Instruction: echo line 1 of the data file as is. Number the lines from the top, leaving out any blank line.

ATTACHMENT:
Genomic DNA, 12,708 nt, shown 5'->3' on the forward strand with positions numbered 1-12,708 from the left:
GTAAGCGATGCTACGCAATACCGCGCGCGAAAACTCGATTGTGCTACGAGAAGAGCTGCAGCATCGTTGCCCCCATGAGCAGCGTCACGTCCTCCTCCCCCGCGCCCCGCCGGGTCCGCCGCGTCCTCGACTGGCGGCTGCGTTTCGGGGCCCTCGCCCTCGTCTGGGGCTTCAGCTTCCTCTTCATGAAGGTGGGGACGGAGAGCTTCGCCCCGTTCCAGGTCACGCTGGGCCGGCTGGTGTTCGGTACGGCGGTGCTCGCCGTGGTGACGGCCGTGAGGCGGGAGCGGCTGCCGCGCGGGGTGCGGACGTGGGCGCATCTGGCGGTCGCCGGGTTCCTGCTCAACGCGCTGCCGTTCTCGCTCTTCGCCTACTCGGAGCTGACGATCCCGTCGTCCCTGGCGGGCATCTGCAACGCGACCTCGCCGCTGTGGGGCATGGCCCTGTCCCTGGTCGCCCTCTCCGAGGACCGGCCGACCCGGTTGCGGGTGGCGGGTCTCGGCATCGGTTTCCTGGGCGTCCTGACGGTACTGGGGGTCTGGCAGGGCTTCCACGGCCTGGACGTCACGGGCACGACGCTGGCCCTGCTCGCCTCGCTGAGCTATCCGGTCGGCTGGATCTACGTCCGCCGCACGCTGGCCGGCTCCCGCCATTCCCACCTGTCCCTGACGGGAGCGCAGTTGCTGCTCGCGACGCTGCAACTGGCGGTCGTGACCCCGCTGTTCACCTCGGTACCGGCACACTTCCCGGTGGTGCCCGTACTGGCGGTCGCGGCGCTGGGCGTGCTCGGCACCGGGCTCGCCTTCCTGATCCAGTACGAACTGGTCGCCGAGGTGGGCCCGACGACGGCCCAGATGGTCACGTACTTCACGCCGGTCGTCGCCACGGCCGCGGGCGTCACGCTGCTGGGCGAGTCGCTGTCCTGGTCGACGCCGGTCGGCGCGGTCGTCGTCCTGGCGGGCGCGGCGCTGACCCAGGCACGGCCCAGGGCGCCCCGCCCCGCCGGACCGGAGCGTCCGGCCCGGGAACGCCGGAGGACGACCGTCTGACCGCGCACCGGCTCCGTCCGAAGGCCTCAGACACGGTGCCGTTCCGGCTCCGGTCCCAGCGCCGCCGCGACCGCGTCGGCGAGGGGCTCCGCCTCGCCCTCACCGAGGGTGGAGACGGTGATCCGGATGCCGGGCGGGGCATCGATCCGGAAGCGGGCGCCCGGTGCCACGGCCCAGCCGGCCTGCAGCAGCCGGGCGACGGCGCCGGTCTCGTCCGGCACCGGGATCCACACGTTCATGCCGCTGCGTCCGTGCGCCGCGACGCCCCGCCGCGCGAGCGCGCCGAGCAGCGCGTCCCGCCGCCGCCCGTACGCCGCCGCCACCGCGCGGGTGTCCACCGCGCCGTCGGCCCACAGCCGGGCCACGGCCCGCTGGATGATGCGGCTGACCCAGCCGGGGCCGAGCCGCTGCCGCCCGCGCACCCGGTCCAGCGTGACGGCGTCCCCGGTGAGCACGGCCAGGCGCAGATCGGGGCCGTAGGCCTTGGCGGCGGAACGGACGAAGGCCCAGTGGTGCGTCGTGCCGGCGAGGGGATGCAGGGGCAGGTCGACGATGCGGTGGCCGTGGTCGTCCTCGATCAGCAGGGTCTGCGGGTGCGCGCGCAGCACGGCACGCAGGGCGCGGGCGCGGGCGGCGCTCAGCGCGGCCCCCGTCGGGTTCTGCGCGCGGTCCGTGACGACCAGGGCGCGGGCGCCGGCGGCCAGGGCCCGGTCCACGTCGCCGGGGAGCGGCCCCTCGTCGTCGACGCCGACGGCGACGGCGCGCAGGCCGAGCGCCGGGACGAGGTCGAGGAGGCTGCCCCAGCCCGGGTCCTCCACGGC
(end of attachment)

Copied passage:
Genomic DNA, 12,708 nt, shown 5'->3' on the forward strand with positions numbered 1-12,708 from the left: